The Small Business Administration no longer considers La Plata, Montezuma and Archuleta counties to be economically disadvantaged.
While that might sound like a good thing, some local businesses say it could be disastrous for the local economy and will cause the area to lose millions of dollars in federal contracts each year.
It will be devastating, said Heather Liggett, director of sales and marketing for Chinook Medical Gear in Durango. We are definitely freaking out a little bit.
The latest census rolls and a few federal formulas determine which communities qualify as Historically Underutilized Business Zones, or HUBZones. Eligibility is based on specified unemployment levels being higher than the state average and income levels lower than the state average. The designation gives contractors in those communities a leg up in landing state and federal contracts, officials said. Some project awards can go only to companies and communities with the designation.
Nearly 40 percent of the nations HUBZone-qualified companies saw their designations expire Oct. 1, according to the HUBZone Council, a nonpartisan membership trade association.
There are 46 HUBZone-qualified businesses in La Plata County. And HUBZone-designated projects accounted for more than $1 million in sales for Chinook Medical Gear alone. The company was approved as a HUBZone small business when the county became a designated HUBZone area in 2003, Liggett said.
Other company representatives, including Parker Newby, president of Durango-based Goff Engineering and Surveying, said HUBZone-designated projects also constitute a formidable portion of its work portfolios.
The designation has been good for us, Newby said.
The U.S. Senate recently passed a bill that would extend HUBZone designations by three years.
U.S. Rep. Scott Tipton, R-Colo., announced Tuesday that he signed on to co-sponsor a similar bill, House Bill 2131.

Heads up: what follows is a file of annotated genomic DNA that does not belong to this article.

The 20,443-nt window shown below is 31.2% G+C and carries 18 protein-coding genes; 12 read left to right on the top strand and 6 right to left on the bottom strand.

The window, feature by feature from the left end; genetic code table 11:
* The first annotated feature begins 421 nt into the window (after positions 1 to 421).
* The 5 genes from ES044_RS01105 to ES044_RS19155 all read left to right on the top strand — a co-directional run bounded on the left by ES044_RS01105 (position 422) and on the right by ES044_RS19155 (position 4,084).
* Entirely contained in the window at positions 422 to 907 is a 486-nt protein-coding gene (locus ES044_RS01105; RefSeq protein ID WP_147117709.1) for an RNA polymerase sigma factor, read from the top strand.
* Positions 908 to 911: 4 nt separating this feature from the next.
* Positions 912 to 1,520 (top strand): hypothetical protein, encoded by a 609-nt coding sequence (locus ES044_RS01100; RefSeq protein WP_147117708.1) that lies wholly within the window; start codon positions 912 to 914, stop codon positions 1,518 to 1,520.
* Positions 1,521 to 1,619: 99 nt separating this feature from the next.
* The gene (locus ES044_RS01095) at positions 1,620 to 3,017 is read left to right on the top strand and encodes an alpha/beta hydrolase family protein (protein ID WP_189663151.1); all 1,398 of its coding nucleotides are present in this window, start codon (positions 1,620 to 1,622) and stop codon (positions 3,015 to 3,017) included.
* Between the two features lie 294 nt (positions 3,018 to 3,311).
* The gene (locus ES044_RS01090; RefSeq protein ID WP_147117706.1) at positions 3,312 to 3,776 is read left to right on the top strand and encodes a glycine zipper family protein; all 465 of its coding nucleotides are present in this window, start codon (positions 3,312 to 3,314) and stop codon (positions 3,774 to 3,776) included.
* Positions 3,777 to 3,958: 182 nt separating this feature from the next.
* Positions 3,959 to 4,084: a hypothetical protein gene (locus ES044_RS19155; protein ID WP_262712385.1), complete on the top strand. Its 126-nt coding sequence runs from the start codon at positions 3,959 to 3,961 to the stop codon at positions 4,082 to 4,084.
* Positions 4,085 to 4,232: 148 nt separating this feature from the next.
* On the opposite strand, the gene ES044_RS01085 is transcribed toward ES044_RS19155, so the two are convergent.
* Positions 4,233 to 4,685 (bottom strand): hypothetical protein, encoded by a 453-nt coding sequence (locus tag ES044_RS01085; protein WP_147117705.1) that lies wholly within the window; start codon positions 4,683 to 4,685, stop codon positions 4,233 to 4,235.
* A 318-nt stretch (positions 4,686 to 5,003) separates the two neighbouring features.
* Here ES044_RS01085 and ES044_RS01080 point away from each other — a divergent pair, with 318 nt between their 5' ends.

Times are tough, Tipton said in a statement to The Durango Herald. Unemployment has remained at or above 9 percent for 26 months, and now is not the time to make it even more challenging for small businesses to create jobs.
In fact, the timing and scope of this situation could not be worse for small businesses, the HUBZone Council wrote in a letter to members about the issue.
The blow could be so damaging, Liggett and other area contractors and economic-development officials said, it could re-create the conditions that caused area counties to qualify in the first place.
It has meant millions of dollars in contracts for companies in our area for the past few years, said Joe Keck, director of the Southwest Colorado Small Business Development Center. It is a really significant benefit.
And there is more to consider than just the contracts, Keck said. The companies are using local supply chains and laborers for the work, he said, bringing even more bang for the dollar to the community.
And landing the HUBZone business designation isnt easy or cheap, local business owners said.
Mike Russell, owner of HUBZone-qualified Russell Engineering, said the sudden loss of the benefit could be especially painful for those who only recently got through that process.
Things are going the wrong way if youre really trying to help small businesses, Russell said.